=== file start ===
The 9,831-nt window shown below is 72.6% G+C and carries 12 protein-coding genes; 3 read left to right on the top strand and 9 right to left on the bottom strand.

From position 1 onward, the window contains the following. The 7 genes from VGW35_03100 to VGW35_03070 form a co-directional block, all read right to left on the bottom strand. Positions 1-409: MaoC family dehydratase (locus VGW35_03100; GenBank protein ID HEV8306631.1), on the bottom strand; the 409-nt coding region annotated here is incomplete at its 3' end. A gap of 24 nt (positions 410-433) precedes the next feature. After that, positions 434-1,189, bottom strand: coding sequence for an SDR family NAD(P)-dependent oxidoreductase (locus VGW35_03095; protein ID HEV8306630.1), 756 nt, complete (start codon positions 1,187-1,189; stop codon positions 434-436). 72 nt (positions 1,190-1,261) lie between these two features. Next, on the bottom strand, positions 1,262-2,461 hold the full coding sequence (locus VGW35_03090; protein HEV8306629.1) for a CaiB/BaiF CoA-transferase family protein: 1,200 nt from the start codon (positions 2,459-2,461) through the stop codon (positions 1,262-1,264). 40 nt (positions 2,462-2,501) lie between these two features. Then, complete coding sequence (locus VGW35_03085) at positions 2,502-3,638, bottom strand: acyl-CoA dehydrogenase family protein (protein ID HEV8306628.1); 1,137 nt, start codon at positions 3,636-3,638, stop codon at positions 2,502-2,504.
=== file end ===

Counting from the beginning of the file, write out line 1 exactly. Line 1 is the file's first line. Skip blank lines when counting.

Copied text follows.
The 9,831-nt window shown below is 72.6% G+C and carries 12 protein-coding genes; 3 read left to right on the top strand and 9 right to left on the bottom strand.